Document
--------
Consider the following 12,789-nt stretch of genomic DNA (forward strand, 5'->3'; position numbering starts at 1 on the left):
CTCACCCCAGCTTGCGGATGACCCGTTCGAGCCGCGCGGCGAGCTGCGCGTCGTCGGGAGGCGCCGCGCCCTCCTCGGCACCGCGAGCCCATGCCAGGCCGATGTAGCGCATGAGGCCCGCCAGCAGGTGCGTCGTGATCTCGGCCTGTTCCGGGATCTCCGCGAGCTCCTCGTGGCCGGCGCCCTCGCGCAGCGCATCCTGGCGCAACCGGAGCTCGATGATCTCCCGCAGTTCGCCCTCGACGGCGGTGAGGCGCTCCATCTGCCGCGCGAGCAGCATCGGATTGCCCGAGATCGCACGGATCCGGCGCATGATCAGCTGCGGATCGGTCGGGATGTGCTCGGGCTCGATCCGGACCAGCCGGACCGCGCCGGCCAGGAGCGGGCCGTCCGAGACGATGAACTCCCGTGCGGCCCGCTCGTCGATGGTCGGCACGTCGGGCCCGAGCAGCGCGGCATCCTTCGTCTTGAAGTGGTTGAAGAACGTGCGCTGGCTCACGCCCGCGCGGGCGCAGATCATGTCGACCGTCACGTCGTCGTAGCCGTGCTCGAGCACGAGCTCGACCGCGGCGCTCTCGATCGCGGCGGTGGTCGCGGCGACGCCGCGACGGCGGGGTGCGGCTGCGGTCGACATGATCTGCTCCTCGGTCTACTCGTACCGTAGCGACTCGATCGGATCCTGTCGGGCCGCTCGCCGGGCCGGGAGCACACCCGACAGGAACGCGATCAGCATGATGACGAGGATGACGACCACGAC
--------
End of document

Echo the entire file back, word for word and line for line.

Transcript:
Consider the following 12,789-nt stretch of genomic DNA (forward strand, 5'->3'; position numbering starts at 1 on the left):
CTCACCCCAGCTTGCGGATGACCCGTTCGAGCCGCGCGGCGAGCTGCGCGTCGTCGGGAGGCGCCGCGCCCTCCTCGGCACCGCGAGCCCATGCCAGGCCGATGTAGCGCATGAGGCCCGCCAGCAGGTGCGTCGTGATCTCGGCCTGTTCCGGGATCTCCGCGAGCTCCTCGTGGCCGGCGCCCTCGCGCAGCGCATCCTGGCGCAACCGGAGCTCGATGATCTCCCGCAGTTCGCCCTCGACGGCGGTGAGGCGCTCCATCTGCCGCGCGAGCAGCATCGGATTGCCCGAGATCGCACGGATCCGGCGCATGATCAGCTGCGGATCGGTCGGGATGTGCTCGGGCTCGATCCGGACCAGCCGGACCGCGCCGGCCAGGAGCGGGCCGTCCGAGACGATGAACTCCCGTGCGGCCCGCTCGTCGATGGTCGGCACGTCGGGCCCGAGCAGCGCGGCATCCTTCGTCTTGAAGTGGTTGAAGAACGTGCGCTGGCTCACGCCCGCGCGGGCGCAGATCATGTCGACCGTCACGTCGTCGTAGCCGTGCTCGAGCACGAGCTCGACCGCGGCGCTCTCGATCGCGGCGGTGGTCGCGGCGACGCCGCGACGGCGGGGTGCGGCTGCGGTCGACATGATCTGCTCCTCGGTCTACTCGTACCGTAGCGACTCGATCGGATCCTGTCGGGCCGCTCGCCGGGCCGGGAGCACACCCGACAGGAACGCGATCAGCATGATGACGAGGATGACGACCACGAC